“He led our team in tackles,” Beck said. “He’s a kid that everybody looks to follow when it comes to lead by example.
“What I mean by that is he’s a super hard worker, never says anything, always has a smile on his face.”
“I did not think we would see him his senior year,” Franek said. “It was a pleasant surprise that not only did we get to play with the pandemic and the school board approved us to get back at it but that DJ was with us.
“He was the lead by example guy. Our captains tend to not be too rah rah which is fine by me. They were more lead by example, quiet assassins, so to speak, not ones to be jumping up and down getting in guys’ faces, and I’ll take that. They did a fantastic job.”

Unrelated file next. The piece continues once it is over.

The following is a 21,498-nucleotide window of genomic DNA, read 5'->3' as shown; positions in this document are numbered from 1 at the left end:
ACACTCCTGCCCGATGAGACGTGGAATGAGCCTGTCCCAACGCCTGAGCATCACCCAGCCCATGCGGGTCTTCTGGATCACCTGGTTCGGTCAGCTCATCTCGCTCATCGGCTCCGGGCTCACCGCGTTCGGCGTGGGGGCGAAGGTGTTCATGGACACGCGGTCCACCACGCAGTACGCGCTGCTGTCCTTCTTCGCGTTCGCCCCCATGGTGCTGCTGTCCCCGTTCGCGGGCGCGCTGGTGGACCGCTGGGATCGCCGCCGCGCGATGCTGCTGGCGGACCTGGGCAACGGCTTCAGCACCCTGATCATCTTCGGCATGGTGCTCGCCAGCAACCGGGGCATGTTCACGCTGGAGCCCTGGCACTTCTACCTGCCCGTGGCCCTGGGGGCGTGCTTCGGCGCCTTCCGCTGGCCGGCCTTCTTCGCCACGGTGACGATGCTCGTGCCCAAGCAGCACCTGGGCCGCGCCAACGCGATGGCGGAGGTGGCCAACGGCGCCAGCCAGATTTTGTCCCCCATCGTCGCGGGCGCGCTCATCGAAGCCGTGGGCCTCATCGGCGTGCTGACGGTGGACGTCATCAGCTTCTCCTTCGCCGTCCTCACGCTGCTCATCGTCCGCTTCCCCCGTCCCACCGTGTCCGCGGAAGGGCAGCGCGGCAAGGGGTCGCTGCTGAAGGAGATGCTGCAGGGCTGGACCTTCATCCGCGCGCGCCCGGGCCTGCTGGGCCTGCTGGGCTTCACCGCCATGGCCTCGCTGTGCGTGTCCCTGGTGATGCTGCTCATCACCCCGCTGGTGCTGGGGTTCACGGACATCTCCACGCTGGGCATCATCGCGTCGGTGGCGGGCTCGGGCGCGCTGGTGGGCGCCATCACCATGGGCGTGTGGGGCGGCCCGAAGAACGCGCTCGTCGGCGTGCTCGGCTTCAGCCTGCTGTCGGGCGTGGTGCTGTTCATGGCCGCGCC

DJ Fisher was undeniably a talented football player, but listening to his coaches tell it, he’s a whole lot more than that. He’s a high character person.
“He’s a good student, he’s got a ton of friends on the team,” Beck said. “His dad was the president of our parents’ club. I’m sure his house is the main destination for all the kids on the team.
“I will say – if there was a kid that had an issue and they needed to come to somebody so that kid would talk to me, I would say DJ Fisher is the guy they would go to, and he would be the go-between him and me.”
“He’s from a great family,” Franek said. “His parents are first class people, and you could see that’s how they raised DJ.